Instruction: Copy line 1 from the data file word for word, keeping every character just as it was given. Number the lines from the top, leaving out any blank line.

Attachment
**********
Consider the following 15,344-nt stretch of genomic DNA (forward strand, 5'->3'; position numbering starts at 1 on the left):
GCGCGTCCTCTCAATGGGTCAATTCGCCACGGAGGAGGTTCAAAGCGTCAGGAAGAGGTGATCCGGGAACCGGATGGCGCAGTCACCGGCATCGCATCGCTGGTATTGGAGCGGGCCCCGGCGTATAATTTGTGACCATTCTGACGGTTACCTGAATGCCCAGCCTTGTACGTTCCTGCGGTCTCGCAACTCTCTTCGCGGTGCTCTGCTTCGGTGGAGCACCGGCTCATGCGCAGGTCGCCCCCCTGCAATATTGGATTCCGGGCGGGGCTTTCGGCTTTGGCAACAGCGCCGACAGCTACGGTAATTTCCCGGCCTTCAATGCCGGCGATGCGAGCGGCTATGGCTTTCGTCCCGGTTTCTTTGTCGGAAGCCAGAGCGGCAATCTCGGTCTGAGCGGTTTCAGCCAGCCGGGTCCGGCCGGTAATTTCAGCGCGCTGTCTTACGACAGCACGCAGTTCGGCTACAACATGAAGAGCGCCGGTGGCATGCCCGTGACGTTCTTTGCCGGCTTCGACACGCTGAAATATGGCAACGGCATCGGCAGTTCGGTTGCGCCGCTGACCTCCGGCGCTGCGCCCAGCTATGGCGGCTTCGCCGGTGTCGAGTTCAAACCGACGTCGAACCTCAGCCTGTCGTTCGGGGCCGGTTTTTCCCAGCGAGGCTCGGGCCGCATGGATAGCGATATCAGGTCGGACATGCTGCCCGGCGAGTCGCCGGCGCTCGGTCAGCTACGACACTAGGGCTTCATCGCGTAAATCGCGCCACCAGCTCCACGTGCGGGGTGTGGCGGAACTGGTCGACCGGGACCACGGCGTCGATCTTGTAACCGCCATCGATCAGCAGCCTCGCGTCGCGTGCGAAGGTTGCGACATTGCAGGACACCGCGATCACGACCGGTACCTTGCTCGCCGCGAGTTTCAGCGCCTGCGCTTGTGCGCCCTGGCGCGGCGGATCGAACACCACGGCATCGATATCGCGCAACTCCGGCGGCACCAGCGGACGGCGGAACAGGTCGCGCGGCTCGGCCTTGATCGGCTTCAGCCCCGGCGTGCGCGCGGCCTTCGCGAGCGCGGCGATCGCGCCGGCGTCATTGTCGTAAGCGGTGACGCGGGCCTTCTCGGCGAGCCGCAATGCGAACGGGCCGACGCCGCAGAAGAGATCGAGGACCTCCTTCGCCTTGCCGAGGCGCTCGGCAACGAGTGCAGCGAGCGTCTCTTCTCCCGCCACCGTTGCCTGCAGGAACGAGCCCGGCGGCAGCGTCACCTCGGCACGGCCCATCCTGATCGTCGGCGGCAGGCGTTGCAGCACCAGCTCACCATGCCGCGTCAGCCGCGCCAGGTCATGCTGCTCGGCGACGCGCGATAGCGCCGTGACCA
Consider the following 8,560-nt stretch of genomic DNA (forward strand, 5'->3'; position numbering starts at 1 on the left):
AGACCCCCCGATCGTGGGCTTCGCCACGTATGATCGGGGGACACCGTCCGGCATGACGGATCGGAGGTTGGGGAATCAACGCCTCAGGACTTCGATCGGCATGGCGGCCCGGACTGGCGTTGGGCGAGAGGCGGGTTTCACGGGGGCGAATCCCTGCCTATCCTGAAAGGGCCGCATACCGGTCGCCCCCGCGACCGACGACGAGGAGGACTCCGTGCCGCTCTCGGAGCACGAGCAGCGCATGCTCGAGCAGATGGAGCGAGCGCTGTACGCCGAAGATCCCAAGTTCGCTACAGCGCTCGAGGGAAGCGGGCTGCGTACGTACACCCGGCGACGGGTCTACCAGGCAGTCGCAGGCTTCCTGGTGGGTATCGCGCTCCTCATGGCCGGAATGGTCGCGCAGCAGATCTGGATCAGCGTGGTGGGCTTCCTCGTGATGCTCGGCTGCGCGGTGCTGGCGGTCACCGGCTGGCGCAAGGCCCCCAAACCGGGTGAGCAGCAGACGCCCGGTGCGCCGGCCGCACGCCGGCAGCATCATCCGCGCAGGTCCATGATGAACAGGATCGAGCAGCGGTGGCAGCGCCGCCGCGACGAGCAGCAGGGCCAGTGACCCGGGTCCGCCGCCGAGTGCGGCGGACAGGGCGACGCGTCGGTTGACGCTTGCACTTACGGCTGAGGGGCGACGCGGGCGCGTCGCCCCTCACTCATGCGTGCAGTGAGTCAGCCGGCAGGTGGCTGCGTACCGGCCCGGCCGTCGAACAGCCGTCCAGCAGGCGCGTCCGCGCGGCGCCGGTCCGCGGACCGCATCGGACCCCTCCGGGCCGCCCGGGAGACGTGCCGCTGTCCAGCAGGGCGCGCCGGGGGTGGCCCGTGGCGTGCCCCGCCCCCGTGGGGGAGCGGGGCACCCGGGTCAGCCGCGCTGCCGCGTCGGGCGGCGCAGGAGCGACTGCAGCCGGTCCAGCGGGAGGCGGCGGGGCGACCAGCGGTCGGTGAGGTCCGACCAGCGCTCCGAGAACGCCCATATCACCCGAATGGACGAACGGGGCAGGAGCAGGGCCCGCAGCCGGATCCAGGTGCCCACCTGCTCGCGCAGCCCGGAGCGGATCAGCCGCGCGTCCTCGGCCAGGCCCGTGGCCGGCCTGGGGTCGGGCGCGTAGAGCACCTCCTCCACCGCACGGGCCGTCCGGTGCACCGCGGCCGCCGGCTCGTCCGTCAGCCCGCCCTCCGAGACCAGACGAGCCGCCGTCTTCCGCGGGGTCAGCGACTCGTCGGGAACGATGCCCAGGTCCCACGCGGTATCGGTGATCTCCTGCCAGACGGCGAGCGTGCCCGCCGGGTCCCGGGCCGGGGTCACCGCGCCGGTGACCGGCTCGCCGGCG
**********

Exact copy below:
Consider the following 15,344-nt stretch of genomic DNA (forward strand, 5'->3'; position numbering starts at 1 on the left):